Electrical: Only one row has a missing value for this feature. Therefore after manual inspection, we would put its value to be ‘FuseA’
KitchenQual: Again since only one row has a missing value for this, therefore we put ‘TA’ for this which is the most common value for this feature in the dataset.
LotFrontage: Here we would first fill all missing values by taking the mean of the LotFrontage values of all groups having the same values of 1stFlrSF. This is because LotFrontage has a high correlation with 1stFlrSF. However, there can be cases where all the LotFrontage values corresponding to a particular 1stFlrSF value can be missing. To tackle such cases we would then fill it by using interpolate function of pandas to fill missing values linearly.
MasVnrArea: Again we would be applying the same analogy as we did above with LotFrontage.
Others: For other features, we would follow the most generic approach, that is, we would fill numeric ones by the mean of all the values of that feature and for categorical we would fill it by NA.
data[‘BsmtFinSF1’].fillna(0, inplace=True)
data[‘BsmtFinSF2’].fillna(0, inplace=True)
data[‘TotalBsmtSF’].fillna(0, inplace=True)
data[‘BsmtUnfSF’].fillna(0, inplace=True)
data[‘Electrical’].fillna(‘FuseA’,inplace = True)
data[‘KitchenQual’].fillna(‘TA’,inplace=True)
data[‘LotFrontage’].fillna(data.groupby(‘1stFlrSF’)[‘LotFrontage’].transform(‘mean’),inplace=True)
data[‘LotFrontage’].interpolate(method=’linear’,inplace=True)
data[‘MasVnrArea’].fillna(data.groupby(‘MasVnrType’)[‘MasVnrArea’].transform(‘mean’),inplace=True)
data[‘MasVnrArea’].interpolate(method=’linear’,inplace=True)
for col in NAN_col:
data_type = data[col].dtype
if data_type == ‘object’:
data[col].fillna(‘NA’,inplace=True)
else:
data[col].fillna(data[col].mean(),inplace=True)

Adding New Features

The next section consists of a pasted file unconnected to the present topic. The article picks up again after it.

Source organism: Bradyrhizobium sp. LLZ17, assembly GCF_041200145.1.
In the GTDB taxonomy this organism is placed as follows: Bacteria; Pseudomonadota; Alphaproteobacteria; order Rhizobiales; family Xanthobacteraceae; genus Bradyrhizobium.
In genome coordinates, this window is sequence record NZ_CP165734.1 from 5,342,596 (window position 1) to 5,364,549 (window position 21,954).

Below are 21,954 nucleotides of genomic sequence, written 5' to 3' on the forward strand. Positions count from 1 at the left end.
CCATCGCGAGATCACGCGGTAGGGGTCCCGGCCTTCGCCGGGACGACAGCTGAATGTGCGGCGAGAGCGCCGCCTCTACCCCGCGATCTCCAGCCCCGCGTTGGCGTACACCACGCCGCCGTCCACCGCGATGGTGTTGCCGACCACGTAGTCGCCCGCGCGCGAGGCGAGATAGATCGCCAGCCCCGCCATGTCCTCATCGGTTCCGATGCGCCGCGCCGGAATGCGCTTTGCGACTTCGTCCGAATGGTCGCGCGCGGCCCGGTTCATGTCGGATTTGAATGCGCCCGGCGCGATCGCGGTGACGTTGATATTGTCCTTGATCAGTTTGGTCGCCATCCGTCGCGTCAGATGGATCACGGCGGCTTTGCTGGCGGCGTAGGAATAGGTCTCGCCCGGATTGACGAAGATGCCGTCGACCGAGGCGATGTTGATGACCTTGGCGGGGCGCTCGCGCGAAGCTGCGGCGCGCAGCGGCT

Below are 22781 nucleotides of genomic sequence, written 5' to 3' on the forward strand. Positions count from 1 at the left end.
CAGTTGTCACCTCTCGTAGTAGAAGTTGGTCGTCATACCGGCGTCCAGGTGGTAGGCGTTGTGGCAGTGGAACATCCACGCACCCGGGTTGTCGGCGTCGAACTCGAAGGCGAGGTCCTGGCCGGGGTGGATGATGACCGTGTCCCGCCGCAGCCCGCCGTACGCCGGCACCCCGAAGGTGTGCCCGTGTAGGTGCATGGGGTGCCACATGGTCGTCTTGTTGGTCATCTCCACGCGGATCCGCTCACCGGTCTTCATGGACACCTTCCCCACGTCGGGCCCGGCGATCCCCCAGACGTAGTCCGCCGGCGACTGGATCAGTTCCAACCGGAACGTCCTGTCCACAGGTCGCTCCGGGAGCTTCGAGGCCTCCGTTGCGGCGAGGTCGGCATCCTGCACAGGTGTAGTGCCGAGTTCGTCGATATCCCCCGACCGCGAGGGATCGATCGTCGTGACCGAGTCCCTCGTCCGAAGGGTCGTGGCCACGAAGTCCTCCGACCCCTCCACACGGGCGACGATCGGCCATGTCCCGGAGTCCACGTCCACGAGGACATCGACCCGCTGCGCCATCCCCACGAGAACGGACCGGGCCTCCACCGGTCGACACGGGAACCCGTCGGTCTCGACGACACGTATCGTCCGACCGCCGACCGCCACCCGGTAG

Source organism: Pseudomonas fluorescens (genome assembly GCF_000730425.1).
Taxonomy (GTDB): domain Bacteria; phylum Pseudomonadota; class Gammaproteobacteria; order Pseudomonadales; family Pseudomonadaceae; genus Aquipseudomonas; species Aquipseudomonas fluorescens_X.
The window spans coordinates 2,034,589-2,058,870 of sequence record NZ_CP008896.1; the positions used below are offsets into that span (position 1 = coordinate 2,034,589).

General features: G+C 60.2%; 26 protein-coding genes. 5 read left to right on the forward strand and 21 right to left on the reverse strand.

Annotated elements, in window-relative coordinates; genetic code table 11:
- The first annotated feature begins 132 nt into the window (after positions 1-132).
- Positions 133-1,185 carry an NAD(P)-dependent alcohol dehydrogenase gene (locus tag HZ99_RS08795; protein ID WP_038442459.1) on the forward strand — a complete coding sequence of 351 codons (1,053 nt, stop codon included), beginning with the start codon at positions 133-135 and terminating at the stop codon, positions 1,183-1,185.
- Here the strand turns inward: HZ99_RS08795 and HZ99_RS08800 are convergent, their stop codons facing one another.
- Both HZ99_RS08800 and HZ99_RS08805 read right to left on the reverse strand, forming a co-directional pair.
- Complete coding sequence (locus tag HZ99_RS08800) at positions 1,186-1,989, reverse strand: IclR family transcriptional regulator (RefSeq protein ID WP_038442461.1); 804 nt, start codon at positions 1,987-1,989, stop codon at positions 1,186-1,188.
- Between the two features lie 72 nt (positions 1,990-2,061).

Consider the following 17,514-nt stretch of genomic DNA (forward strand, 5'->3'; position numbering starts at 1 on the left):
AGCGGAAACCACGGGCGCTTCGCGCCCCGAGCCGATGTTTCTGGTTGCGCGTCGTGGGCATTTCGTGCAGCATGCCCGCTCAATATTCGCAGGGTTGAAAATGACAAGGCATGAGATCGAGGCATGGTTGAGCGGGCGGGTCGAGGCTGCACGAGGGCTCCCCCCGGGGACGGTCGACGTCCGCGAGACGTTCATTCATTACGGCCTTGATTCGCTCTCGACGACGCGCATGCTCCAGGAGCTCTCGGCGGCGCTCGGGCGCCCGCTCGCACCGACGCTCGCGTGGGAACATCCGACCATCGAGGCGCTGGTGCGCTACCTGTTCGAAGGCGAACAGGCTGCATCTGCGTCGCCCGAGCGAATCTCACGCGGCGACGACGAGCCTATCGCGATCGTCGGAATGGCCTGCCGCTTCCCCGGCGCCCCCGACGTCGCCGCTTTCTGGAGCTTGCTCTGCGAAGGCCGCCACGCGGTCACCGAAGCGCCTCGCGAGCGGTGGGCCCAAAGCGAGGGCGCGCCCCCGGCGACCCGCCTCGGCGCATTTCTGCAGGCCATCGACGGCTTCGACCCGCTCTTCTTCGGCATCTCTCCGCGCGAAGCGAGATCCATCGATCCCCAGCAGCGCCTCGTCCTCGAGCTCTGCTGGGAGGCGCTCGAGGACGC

After thoroughly understanding the data, we have also created some new features by combining the given ones.

data[‘Total_Square_Feet’] = (data[‘BsmtFinSF1’] + data[‘BsmtFinSF2’] + data[‘1stFlrSF’] + data[‘2ndFlrSF’] + data[‘TotalBsmtSF’])

data[‘Total_Bath’] = (data[‘FullBath’] + (0.5 * data[‘HalfBath’]) + data[‘BsmtFullBath’] + (0.5 * data[‘BsmtHalfBath’]))

data[‘Total_Porch_Area’] = (data[‘OpenPorchSF’] + data[‘3SsnPorch’] + data[‘EnclosedPorch’] + data[‘ScreenPorch’] + data[‘WoodDeckSF’])

data[‘SqFtPerRoom’] = data[‘GrLivArea’] / (data[‘TotRmsAbvGrd’] + data[‘FullBath’] + data[‘HalfBath’] + data[‘KitchenAbvGr’])

One Hot Encoding of the Categorical Features

We would first see the distribution of features between numeric and categorical.

column_data_type = []
for col in data.columns:
data_type = data[col].dtype
if data[col].dtype in [‘int64′,’float64’]:
column_data_type.append(‘numeric’)
else:
column_data_type.append(‘categorical’)
plt.figure(figsize=(15,5))
sns.countplot(x=column_data_type)
plt.show()
Bar Plot of Categorical & Numeric Features

Here as we see that the number of categorical features actually exceeds the number of numeric features which shows how important these features are. Here we have chosen One hot encoding to convert these categorical features into numerical.

data = pd.get_dummies(data)

After this operation, our original 80 features have been expanded to 314 features. Basically, each label of a categorical feature turns into a new feature with binary values(1 for present and 0 for not present). Now we would split our combined data into training and testing data to do some exploratory analysis on our training data.